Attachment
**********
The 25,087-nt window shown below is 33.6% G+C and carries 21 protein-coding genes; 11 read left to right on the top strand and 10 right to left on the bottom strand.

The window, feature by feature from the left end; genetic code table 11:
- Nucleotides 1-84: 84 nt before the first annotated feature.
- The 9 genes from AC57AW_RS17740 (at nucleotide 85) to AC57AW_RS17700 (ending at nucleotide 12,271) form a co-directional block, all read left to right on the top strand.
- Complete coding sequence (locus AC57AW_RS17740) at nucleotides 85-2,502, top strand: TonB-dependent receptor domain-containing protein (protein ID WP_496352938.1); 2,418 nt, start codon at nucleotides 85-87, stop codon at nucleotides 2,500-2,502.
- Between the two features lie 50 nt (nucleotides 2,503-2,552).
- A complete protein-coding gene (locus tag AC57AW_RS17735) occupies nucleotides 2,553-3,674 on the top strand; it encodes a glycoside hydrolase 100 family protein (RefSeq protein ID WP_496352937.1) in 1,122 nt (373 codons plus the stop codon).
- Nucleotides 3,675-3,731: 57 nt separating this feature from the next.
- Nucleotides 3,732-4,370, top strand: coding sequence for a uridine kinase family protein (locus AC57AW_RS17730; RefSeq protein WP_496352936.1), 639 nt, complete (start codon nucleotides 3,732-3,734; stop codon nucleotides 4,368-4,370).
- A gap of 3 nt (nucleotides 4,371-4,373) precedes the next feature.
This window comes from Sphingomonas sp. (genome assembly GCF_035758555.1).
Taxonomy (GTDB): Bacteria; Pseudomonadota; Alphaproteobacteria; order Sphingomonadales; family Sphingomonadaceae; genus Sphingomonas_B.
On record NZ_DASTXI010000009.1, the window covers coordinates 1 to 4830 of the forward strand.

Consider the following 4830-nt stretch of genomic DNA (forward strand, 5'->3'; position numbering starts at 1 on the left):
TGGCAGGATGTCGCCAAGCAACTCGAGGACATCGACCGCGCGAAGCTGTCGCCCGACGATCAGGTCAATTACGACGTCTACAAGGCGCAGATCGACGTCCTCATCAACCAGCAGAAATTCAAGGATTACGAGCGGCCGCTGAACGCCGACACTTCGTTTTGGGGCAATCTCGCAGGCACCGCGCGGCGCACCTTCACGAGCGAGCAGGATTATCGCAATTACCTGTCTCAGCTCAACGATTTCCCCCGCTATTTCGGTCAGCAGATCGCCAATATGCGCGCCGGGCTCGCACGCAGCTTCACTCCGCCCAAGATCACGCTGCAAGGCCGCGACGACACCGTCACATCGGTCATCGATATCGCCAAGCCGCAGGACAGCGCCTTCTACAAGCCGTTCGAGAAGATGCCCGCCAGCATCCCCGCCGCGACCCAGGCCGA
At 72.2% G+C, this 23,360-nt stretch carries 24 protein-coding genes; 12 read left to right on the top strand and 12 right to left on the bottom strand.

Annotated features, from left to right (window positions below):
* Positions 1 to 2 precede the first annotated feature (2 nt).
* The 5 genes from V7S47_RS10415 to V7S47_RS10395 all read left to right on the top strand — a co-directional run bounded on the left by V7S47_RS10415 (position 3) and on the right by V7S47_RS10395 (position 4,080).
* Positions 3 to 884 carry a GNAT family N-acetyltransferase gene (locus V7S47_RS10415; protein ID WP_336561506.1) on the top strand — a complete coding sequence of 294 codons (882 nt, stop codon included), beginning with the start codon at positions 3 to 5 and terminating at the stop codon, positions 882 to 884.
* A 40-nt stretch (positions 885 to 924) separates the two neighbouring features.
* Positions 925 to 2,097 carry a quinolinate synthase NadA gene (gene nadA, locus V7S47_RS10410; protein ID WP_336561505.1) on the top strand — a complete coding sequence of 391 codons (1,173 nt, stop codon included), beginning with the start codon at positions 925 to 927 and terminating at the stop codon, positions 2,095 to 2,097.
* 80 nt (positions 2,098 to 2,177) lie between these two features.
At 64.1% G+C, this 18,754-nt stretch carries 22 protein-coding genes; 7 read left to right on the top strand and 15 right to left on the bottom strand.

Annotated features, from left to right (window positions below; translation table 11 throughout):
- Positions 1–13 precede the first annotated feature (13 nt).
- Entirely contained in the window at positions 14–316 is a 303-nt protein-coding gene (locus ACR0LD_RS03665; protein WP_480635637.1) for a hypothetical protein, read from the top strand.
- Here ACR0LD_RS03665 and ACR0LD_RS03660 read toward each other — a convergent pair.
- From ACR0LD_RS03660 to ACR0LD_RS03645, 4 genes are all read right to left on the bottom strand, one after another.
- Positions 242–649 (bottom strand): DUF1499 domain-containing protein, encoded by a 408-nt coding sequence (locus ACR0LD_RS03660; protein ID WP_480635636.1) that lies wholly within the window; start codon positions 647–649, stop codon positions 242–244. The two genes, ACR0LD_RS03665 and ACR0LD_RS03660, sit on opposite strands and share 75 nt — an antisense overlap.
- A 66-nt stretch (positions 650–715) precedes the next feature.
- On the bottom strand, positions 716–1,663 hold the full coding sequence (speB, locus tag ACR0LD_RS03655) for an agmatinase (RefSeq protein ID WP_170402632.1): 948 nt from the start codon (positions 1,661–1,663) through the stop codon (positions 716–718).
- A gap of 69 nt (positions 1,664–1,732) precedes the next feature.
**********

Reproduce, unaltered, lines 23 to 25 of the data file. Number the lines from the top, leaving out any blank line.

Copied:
* 80 nt (positions 2,098 to 2,177) lie between these two features.
At 64.1% G+C, this 18,754-nt stretch carries 22 protein-coding genes; 7 read left to right on the top strand and 15 right to left on the bottom strand.

Annotated features, from left to right (window positions below; translation table 11 throughout):